On Thursday, the U.S. House of Representatives passed an amendment that would overturn Donald Trump’s ban on transgender people in the military, which has been in effect since April 2019.
As it stands, trans people can serve in the military but only in the sex they were assigned at birth. In order to serve in their true gender identity, they would need to get a waiver.
The new measure, introduced by Rep. Jackie Speier, a Democrat from California, with 28 Democratic cosponsors, was approved by a voice vote alongside dozens of other amendments passed as the House is considering a $1.3 trillion spending package. The amendment would block the use of these funds to implement the current trans service policy.
The same amendment was passed by the Democratic-controlled House last year, when it was also spearheaded by Rep. Speier, but it didn’t pass the Republican-majority Senate. The amendment could suffer the same fate this time around.
Since the trans ban was implemented, only two trans service members have been considered for waivers. A Pentagon report to Congress last month showed that no waivers had been denied and no one had been discharged as of February, The Hill reports.
The fact that so few waivers had been considered prompted 12 House Democrats to write a letter to Defense Secretary Mark Esper demanding answers.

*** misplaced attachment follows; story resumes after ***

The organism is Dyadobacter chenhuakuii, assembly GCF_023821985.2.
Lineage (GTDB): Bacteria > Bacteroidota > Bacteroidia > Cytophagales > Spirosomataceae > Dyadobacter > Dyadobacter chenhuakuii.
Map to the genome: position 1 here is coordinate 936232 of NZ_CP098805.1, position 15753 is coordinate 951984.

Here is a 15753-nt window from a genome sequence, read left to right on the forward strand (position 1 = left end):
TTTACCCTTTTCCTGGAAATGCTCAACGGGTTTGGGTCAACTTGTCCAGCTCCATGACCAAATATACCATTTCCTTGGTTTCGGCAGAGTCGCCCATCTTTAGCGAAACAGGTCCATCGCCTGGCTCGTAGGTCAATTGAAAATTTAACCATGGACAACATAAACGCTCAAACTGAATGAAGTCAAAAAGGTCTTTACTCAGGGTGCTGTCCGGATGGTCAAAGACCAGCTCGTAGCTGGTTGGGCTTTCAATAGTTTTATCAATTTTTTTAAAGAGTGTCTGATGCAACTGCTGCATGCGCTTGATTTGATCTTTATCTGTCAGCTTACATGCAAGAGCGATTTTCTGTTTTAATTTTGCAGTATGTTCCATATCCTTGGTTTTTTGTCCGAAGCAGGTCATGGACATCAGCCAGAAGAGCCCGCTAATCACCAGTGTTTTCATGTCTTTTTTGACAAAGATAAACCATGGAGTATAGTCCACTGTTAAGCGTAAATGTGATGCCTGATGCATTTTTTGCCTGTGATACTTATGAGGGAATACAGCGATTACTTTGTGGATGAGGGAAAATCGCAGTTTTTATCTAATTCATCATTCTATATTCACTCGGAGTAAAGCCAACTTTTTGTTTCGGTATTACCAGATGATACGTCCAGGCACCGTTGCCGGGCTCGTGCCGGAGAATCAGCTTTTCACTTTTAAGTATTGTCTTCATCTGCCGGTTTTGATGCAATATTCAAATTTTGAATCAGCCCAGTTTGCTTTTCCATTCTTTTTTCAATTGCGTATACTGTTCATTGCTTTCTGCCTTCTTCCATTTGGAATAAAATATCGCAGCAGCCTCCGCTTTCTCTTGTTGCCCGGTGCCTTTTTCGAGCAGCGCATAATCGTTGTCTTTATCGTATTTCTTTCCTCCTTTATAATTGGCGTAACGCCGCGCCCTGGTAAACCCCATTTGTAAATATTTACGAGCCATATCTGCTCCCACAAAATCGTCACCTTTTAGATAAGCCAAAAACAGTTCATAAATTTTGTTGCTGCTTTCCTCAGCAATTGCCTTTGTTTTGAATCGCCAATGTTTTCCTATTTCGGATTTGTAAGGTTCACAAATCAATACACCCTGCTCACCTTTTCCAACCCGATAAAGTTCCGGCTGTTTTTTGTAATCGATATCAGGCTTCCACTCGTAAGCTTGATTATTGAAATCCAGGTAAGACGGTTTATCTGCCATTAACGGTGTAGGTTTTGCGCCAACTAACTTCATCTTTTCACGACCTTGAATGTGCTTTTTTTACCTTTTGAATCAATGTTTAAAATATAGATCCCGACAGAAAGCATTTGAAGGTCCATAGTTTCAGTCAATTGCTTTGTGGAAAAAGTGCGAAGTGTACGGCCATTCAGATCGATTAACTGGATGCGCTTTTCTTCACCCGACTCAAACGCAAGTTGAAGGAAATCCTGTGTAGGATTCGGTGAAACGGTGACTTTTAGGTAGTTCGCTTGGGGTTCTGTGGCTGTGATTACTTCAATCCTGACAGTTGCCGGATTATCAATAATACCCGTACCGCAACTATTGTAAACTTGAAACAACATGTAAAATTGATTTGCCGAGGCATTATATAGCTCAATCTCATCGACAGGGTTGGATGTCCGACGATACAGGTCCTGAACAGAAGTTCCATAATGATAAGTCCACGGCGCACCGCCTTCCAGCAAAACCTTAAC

“While we continue to make positive steps forward for female, minority, gay and lesbian military service members, we are deeply concerned that the administration’s policies towards transgender service members are highly discriminatory against this class of individuals and remain an effective ban on their ability to serve our country in uniform,” the legislators, who include Reps. Anthony Brown and Speier, wrote this month.
The letter also called for the data to be updated by August 15.
Before Trump’s ban, transgender people were free to serve openly since June 2016, thanks to the Obama administration lifting a prior ban on their service. While the military still allows those who came out under the Obama policy to continue serving openly, the Trump action has basically halted entry to service by trans people who wish to serve in their true gender identity.
According to the Pentagon report, 86 trans people in the Army, 59 in the Navy, 13 in the Marines, and 39 in the Air Force have been identified since Trump's ban took effect.
Of that number, 12 have been referred to the Pentagon’s Disability Evaluation System to determine whether they’ll be able to return to duty or be discharged. The two who have been considered for a waiver are both in the Navy. One waiver has been granted to a Navy officer since the report came out, The Hill notes, one of several ways in which the data is already outdated.
Furthermore, 19 trans people were medically disqualified from enlisting or commissioning as an officer based due to the policy, the Pentagon report says. None were considered for a waiver.